Lola said...

Sobers. It's not just the left that think that. In the UK so do the Torees. They have been winning power essentially by promising to run socialism more effectively and efficiently than Labour, for precisely the same reasons - buying votes. No party, not even the Torees under Thatcher, has ever made the case for not doing welfarism / socialism.

mombers said...

@Lola the Tories are happy to buy voters with massive welfare handouts, it's just that they go after the retired.

Ben Jamin' said...

@ Mombers

Good one.

Mark Wadsworth said...

S: A CI scheme would stop everyone currently in the welfare system from being a supplicant, and make them more self reliant - want more money, go out and earn it...

That's one of the advantages. Less inequality, more output.

L, M, BJ, agreed.

Bayard said...

"L, M, BJ, agreed."

S, agreed too.

We are all in agreement, is this a first?

James Higham said...

Separate topic from LVT?

Mark Wadsworth said...

JH, yes.

Lola said...

All, I'm a 'retired', in the sense that 'they' (i.e. me and you) pay me a pension and tax me on my profits. It's bizarre. Why not just net it off? Which under CI you could - if you taxed income, which you wouldn't under LVT / CI.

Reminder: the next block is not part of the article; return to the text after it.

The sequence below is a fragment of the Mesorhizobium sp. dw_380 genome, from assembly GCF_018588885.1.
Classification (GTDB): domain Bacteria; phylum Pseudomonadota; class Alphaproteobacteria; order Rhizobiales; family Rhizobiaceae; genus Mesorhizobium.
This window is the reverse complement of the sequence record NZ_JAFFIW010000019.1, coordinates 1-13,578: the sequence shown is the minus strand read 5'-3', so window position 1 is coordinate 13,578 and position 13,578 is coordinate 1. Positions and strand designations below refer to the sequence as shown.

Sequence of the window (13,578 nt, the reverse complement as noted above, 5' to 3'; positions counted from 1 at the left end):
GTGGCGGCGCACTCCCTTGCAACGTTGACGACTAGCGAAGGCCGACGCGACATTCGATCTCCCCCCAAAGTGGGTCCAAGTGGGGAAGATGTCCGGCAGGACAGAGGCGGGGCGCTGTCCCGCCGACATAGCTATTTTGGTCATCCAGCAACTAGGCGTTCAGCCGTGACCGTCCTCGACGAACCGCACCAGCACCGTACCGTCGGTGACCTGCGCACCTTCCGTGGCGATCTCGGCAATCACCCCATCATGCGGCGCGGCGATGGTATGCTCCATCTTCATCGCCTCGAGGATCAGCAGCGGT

And I spent my £100 winter fuel allowance on booze...

Sobers said...

"We are all in agreement, is this a first?"

Sort of. I like the idea of a CI, but I have a feeling its one of those things that you can't get to from a means tested benefits system, because under a MTBS there will always be people who get more for it than they would under CI, regardless of how generous (or not) either are. And cutting people's payments just doesn't happen in social democratic countries.

Basically countries introduce welfare systems when they reach a level of wealth to afford them, and that pretty much universally means a level of wealth not enough to pay everyone a CI. So what spare money there is gets directed at the most needy cases. This system then grows and over time as (hopefully) the country gets wealthier it can afford higher levels of benefit payments, and to a wider proportion of people. Eventually you reach the situation we have today where a country probably could afford a CI, of a subsistence level for all. Yet the existing system, as it is targeted allows many to live far above that level, so moving to a CI is politically unacceptable, as many would lose out. Modern western democracies cannot in peacetime reduce welfare payments to the poorest without some massive exterior force driving it - the Irish financial crash was one such. So as MTBS always grow at least as fast as the economy does, there never comes a time when there's enough spare taxable capacity to swap to a CI and not cause some to lose out.

The proof to me would be why no-one has managed to do it - if its such a good idea why hasn't it happened? Its been trialled at various times, yet it has never got off the ground. Rather like the NHS, if its such a good idea why is no-one else doing it?